News World Australia to help US prepare for ‘possible’ military confrontation with Iran, top officials say

Australia to help US prepare for ‘possible’ military confrontation with Iran, top officials say

US Iran sanctions
The US has threatened to instigate war with Iran. Photo: AAP
Twitter Facebook Reddit Pinterest Email

Australian defence facilities will be used to help the United States locate Iran’s nuclear sites so its nuclear infrastructure could be annihilated, security officials have warned.

The warning came as an Iranian general locked horns with US President Donald Trump, calling him a “cabaret owner” and escalating what The New York Times called “a threat-filled feud.”

Senior figures in the Turnbull government told the ABC that the US plans to attack Iran’s nuclear program possibly over the next month.

It will use Australia’s top-secret defence capabilities along with British assets to identify targets in Iran, the ABC was told.

One security source stressed that Australia would not be directly involved in bombing Iran’s nuclear sites.

“Providing intelligence and understanding as to what is happening on the ground so that the Government and allied governments are fully informed to make decisions is different to active targeting,” the source told the ABC.

However, Prime Minister Malcolm Turnbull dismissed the media report on Friday, saying there was no reason to believe US President Donald Trump was preparing to bomb Iran.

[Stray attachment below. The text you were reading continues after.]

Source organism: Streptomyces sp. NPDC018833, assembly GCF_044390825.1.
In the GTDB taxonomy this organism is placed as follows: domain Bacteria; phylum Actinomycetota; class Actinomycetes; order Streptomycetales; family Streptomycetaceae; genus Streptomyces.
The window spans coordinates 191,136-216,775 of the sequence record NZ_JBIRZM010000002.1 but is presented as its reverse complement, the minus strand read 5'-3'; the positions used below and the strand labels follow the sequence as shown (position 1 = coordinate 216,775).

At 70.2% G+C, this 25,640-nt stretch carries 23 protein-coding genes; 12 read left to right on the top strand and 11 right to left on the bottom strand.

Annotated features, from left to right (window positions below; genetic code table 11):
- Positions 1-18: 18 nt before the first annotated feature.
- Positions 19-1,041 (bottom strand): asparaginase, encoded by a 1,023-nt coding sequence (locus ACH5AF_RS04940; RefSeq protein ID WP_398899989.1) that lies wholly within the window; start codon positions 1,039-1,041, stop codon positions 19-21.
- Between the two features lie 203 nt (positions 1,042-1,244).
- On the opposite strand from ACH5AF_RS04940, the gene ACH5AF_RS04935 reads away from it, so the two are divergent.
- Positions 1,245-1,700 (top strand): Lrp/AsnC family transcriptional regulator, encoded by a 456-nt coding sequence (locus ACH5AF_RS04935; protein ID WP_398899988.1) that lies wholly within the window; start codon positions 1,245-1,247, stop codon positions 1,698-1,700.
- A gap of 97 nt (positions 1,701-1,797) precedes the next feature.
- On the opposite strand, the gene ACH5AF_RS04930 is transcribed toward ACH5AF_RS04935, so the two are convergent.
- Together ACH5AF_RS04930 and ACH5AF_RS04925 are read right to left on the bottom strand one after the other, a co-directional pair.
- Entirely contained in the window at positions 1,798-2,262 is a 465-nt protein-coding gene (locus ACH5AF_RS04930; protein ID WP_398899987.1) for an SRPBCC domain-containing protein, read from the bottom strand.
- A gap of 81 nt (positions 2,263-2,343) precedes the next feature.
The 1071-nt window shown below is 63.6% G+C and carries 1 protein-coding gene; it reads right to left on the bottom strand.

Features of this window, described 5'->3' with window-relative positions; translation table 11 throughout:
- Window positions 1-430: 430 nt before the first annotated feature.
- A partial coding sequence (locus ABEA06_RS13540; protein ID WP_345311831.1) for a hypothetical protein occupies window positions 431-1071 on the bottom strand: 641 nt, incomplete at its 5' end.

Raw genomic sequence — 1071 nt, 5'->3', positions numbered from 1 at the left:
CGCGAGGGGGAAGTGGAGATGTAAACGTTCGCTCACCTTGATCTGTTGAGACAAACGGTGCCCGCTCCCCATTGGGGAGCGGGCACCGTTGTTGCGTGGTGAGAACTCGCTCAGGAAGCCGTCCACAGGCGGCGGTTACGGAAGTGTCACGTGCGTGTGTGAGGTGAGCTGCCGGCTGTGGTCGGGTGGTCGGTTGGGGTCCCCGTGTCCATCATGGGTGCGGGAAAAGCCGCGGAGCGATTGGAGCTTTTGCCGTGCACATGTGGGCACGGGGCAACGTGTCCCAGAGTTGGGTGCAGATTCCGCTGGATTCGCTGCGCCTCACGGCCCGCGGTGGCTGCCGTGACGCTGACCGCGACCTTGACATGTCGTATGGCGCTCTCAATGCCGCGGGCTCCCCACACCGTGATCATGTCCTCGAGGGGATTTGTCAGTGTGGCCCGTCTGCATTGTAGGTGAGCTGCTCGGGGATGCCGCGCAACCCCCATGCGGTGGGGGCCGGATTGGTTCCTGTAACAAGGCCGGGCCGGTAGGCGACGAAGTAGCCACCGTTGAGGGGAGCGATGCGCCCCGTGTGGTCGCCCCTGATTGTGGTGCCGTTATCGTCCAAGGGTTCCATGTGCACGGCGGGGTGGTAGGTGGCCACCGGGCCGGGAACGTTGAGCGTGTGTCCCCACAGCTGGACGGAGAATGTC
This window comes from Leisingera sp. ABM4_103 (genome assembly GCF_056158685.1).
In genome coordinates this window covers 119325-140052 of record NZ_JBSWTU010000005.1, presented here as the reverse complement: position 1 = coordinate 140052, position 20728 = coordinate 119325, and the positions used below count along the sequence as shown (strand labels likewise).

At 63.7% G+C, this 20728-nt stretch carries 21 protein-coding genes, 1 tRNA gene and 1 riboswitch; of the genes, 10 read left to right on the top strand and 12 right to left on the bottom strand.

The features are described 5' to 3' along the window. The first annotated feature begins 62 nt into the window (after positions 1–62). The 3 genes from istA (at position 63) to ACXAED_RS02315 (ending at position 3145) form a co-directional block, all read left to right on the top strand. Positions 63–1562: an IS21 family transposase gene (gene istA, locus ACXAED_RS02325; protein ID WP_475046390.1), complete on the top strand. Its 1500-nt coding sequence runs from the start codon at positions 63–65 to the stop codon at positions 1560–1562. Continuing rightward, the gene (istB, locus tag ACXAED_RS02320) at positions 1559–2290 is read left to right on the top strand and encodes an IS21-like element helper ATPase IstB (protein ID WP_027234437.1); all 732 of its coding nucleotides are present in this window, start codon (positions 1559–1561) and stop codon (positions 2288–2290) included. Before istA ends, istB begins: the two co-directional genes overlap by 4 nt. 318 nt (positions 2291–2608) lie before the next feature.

“It’s speculation, it is citing anonymous sources,” Mr Turnbull said.

“President Trump has made his views very clear to the whole world, but this story … has not benefited from any consultation with me, the Foreign Minister, the Defence Minister or the Chief of the Defence Force,” he said.

Mr Trump hinted at the possibility of war with Iran in a tweet he directed to its President Hassan Rouhani, exclaiming “never, ever threaten the United States again or you will suffer consequences”.

Mr Rouhani earlier warned the US that “war with Iran is the mother of all wars”.

But he did not rule out the possibility of peace between the two nations.

“Do not play with the lion’s tail or else you will regret it,” Mr Rouhani told Iranian diplomats on Monday.

On Thursday (Iranian time), a powerful commander in Iran’s Revolutionary Guards, General Qassim Suleimani, said it was “beneath the dignity” of the country’s president to respond to Mr Trump’s barbs.

“I, as a soldier, respond to you,” General Suleimani said, addressing Mr Trump directly in a speech reported by Iranian-run media.

“You threaten us with an action that is ‘unprecedented’ in the world. This is cabaret-style rhetoric. Only a cabaret owner talks to the world this way.”

Defence Industry Minister Christopher Pyne said Mr Trump’s tweets should always be taken “extremely seriously”.

“Certainly President Trump has indicated that he’s a person who’s prepared to act in a way that previous presidents haven’t,” Mr Pyne told the ABC.

Foreign Minister Julie Bishop said Australia is “urging Iran to be a force for peace and stability in the region”.

“The relationship between the United States and Iran is a matter for them.

“What we are looking to do is to ensure that all parties embrace peaceful and stable principles to ensure that our region is safe,” Ms Bishop told ABC’s AM program on Thursday.